In many parishes, the liturgy is well-prepared. The readings are proclaimed clearly. The music is beautiful. In some parishes, more work needs to be done so that the sacred liturgy is celebrated with the proper dignity and beauty. Every parish must make the celebration of the sacred liturgy, the source and summit of the Church’s life, a priority by ensuring well-prepared readers, good liturgical music, the reverent distribution of Holy Communion, and the active participation of the faithful, both interiorly and exteriorly. At some parishes, there are vibrant liturgies where people recite the prayers and responses and sing the praises of the Lord robustly. In some parishes, this is not the case. I encourage all to enter into the celebration of the Eucharist with their hearts, their minds and their voices.
The beauty of the Catholic liturgy should be evident to all those who visit our churches. We must avoid getting into a rut, neglecting the great care that should be taken in the celebration of the Most Holy Eucharist. The Eucharist is too great to be treated casually or its celebration to be without the necessary attentiveness and careful preparation.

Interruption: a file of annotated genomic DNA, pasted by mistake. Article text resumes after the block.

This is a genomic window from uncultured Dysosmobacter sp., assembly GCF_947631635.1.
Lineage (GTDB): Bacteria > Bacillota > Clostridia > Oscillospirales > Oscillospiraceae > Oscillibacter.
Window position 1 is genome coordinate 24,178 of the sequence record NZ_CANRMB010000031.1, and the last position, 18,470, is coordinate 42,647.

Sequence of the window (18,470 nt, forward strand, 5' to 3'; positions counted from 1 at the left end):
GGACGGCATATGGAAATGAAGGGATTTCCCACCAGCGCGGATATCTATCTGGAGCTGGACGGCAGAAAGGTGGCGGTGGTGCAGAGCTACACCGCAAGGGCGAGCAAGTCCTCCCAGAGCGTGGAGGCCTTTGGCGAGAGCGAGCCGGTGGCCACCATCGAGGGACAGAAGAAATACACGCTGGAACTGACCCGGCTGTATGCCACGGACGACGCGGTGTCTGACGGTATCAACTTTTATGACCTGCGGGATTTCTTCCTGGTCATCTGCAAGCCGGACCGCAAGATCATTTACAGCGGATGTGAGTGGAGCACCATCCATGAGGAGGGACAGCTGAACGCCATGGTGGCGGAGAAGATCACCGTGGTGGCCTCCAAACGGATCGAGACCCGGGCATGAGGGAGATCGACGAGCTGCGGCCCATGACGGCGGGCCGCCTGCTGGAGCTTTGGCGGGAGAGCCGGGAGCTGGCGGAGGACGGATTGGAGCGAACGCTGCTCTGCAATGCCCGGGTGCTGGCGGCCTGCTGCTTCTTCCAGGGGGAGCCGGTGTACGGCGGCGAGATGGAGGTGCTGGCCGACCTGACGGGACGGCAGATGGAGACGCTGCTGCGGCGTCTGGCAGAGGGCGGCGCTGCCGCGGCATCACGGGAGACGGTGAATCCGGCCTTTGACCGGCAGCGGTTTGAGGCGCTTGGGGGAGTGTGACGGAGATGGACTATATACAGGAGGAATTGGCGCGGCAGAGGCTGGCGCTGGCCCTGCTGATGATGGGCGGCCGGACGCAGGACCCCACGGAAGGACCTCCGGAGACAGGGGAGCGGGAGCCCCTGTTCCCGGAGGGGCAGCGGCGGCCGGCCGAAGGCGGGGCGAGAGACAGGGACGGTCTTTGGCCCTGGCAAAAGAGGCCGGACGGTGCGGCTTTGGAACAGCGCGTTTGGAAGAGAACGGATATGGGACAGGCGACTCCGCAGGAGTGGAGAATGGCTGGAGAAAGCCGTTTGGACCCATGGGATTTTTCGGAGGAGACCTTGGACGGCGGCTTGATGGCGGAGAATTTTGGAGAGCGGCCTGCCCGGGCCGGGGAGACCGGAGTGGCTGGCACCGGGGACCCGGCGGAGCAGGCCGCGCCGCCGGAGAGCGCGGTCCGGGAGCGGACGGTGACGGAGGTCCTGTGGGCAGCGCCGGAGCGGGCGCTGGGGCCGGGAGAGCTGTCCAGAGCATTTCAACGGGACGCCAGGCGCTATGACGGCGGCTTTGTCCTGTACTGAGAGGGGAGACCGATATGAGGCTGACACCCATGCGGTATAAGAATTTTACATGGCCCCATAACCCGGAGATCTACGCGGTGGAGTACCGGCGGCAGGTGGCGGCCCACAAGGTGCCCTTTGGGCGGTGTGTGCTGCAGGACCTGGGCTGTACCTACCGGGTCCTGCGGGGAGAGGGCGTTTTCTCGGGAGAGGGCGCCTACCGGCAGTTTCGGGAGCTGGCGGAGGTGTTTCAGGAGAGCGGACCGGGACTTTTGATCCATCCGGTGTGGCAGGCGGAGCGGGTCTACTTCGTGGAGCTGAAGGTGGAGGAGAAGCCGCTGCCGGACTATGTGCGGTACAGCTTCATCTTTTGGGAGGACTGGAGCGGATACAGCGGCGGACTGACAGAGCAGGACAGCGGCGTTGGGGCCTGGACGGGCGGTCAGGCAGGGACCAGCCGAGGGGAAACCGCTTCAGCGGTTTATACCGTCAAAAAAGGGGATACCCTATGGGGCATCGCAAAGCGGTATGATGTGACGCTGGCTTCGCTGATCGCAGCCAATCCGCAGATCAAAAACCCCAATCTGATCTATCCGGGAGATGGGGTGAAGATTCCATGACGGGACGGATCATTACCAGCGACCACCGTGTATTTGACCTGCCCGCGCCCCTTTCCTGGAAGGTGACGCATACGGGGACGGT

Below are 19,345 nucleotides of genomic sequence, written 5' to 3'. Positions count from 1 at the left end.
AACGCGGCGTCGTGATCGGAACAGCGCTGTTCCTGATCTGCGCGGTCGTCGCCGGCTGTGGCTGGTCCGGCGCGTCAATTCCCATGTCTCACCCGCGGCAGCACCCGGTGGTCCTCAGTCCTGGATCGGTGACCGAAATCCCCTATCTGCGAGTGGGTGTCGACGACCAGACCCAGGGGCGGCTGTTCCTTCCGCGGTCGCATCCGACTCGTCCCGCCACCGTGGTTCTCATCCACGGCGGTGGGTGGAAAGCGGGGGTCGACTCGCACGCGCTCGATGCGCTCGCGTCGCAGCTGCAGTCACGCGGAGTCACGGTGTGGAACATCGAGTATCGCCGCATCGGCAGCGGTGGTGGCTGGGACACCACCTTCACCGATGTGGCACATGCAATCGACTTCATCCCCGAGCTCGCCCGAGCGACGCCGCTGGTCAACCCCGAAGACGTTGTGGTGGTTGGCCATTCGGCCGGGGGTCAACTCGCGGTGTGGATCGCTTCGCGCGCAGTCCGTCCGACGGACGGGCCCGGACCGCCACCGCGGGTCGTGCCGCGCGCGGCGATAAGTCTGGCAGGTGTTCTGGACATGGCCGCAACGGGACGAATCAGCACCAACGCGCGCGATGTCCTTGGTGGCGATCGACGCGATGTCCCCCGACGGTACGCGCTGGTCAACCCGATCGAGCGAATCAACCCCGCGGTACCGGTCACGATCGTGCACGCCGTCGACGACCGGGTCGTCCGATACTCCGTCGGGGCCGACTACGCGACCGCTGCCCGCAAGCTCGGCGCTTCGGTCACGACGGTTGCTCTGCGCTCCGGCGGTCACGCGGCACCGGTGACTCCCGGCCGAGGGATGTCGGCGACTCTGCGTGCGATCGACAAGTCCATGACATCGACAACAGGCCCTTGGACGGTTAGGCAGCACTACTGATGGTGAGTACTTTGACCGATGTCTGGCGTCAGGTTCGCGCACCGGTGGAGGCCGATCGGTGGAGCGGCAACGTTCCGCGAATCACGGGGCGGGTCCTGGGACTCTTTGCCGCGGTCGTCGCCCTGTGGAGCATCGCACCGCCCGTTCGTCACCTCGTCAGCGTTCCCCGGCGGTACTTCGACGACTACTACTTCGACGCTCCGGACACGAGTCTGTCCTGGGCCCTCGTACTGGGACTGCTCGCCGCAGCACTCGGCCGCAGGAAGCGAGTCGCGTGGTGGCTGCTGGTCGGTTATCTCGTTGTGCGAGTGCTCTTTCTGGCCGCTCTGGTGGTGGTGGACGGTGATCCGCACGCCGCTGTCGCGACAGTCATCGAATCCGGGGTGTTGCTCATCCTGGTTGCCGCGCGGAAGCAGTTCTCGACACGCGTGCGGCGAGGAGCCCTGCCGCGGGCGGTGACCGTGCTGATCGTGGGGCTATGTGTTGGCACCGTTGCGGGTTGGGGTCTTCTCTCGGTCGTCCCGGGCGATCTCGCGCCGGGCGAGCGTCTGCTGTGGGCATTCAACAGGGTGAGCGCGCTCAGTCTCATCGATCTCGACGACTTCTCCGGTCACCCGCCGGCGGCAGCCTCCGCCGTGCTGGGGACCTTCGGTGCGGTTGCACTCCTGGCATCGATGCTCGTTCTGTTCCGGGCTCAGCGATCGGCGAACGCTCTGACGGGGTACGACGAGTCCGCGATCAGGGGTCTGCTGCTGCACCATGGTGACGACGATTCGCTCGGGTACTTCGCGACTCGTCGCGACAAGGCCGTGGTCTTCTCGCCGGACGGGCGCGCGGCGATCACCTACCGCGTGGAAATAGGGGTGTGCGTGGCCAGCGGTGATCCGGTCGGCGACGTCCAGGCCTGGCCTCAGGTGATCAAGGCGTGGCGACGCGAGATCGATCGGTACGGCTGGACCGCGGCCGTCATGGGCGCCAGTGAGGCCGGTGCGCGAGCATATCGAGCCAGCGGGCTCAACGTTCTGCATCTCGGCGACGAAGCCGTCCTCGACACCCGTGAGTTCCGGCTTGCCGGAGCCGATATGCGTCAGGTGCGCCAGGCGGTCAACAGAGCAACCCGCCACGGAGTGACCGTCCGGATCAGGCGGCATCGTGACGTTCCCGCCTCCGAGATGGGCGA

Finally, the Solemnity of Corpus Christi also reminds us that the Eucharist is a mystery to be lived. We are reminded of this at the dismissal of every Mass. The priest or deacon says: Go and announce the Gospel of the Lord or Go in peace, glorifying the Lord by your life (or simply, Go forth, the Mass is ended or Go in peace). These words help us to grasp the relationship between the Mass just celebrated and our mission in the world. The Eucharist strengthens us to live the Christian life. It commits us to do the Lord’s will in our daily lives, to live our vocation to holiness within the world, beginning in our own families. After sharing in the Eucharist, the sacrifice of the cross, and partaking in Christ’s self-giving love, we are equipped to live His love in our lives. Our worship becomes our life, a Eucharistic life, as we go forth to bear witness to Christ’s love.
On this feast of Corpus Christi, may we be renewed in our Eucharistic faith and devotion! May we always treasure this gift of Our Lord’s Body and Blood, the sacrament of His love!